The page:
You may have concerns about how you were treated by your doctor or other health care professional. A good place to start is by talking to the person about your concerns. If available you could also talk to a supervisor. If you are still not satisfied you have options.
One option is to contact the local Quality of Care Coordinator for your area. A Quality of Care Coordinator, sometimes referred to as a client representative or patient advocate, can help you understand your rights and explain available options for resolving your concerns.
The Ministry of Health is responsible for appointing members of the public to the councils of these health professional associations. The public representatives ensure that the associations act fairly and in the public interest.
Many health care providers are members of professional associations. These associations license or register professionals in their field and deal with complaints. Examples are the College of Dental Surgeons of Saskatchewan, the College of Physicians and Surgeons and the Saskatchewan Registered Nurses Association. You can contact the appropriate professional association to get more information or to make a complaint.
Some health care providers, such as those offering "alternative" therapies, may be unlicensed and without a governing professional association. There is no official complaint procedure against these individuals.
The Ombudsman is a public official who deals with complaints against any agency of the provincial government. The Ombudsman can deal with complaints about how you were treated by agencies such as:
Some emergency services are also provincial agencies. It’s important to note that the Ombudsman cannot deal with complaints about an individual health care professional.
The Information and Privacy Commissioner is responsible for overseeing privacy legislation and can investigate complaints regarding privacy of your personal health information or access to your health records.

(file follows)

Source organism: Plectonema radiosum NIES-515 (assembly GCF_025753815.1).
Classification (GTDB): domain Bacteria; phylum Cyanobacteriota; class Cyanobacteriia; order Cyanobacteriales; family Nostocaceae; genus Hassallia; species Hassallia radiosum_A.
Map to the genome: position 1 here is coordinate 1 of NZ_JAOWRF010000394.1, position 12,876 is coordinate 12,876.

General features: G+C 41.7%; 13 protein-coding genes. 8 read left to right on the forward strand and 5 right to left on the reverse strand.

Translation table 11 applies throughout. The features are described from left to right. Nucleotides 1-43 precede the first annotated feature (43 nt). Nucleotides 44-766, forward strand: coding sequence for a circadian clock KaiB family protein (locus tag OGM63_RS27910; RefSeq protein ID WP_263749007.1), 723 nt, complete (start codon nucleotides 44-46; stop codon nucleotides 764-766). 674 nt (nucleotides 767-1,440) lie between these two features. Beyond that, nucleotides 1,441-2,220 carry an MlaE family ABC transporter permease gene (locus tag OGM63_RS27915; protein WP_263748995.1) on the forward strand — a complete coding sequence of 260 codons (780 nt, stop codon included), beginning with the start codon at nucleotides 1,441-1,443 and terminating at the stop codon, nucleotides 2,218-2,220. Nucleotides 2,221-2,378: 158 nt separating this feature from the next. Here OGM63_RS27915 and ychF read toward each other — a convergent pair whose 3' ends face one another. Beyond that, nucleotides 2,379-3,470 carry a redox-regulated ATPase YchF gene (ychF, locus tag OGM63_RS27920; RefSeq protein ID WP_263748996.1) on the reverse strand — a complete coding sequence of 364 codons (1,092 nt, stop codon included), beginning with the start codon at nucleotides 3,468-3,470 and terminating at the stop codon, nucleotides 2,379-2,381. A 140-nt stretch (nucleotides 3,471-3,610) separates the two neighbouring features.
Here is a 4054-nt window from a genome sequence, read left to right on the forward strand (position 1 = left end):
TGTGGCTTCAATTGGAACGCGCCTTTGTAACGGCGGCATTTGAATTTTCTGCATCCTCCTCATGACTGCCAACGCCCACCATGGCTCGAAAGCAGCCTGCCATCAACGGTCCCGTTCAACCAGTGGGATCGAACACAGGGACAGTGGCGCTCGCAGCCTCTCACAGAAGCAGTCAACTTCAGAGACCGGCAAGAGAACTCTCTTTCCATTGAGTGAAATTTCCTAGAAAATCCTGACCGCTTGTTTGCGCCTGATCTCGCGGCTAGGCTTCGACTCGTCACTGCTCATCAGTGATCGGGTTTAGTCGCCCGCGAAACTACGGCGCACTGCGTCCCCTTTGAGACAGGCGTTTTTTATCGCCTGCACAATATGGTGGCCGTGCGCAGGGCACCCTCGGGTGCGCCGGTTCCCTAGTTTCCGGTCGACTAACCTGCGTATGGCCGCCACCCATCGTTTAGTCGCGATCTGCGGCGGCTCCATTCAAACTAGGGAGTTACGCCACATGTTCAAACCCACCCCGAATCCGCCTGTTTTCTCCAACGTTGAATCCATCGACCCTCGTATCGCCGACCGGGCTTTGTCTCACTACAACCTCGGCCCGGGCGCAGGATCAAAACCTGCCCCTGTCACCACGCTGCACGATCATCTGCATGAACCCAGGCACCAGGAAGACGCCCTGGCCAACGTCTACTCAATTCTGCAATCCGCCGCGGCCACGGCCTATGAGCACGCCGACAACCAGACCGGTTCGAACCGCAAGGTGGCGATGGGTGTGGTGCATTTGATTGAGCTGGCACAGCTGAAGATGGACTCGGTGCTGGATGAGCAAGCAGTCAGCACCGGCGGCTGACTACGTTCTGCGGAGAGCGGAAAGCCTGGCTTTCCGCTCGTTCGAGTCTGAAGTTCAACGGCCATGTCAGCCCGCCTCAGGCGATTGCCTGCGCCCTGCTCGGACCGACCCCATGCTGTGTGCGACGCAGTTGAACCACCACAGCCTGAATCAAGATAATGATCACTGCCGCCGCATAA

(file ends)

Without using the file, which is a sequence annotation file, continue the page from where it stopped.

Sometimes the conduct of a health care provider may be criminal. You can complain to the police or to a Crown Prosecutor if you believe a health care provider has committed a criminal offence against you.
There are some exceptions to the general two-year limitation period. For example, there are special exceptions for minors and patients suffering a mental disability. This area of the law can be complicated. Again, you should consult a lawyer as soon as possible.
The law of negligence covers medical malpractice. You may be able to sue a health care professional if you have suffered harm as a result of a treatment by a health care professional. You will only succeed in a legal action if the care provided by the health care professional fell below the standard that would be expected of a professional of similar qualifications exercising reasonable care, skill and knowledge. You may also be able to sue a health care professional if the health care professional did not obtain informed consent for the procedure.
If you are considering taking action against any health care provider or any health care facility, you should consult a lawyer as soon as possible.
There are specific time limits and certain notice requirements. Talking to a lawyer as soon as possible can help ensure that your rights are protected. Generally speaking, patients have two years after they knew, or ought to have known, that they had a claim against a health care provider. There is an ultimate limitation period of fifteen years. This means that even if a patient was unaware that they had a claim, one cannot be brought after fifteen years from the date the injury or damage occurred.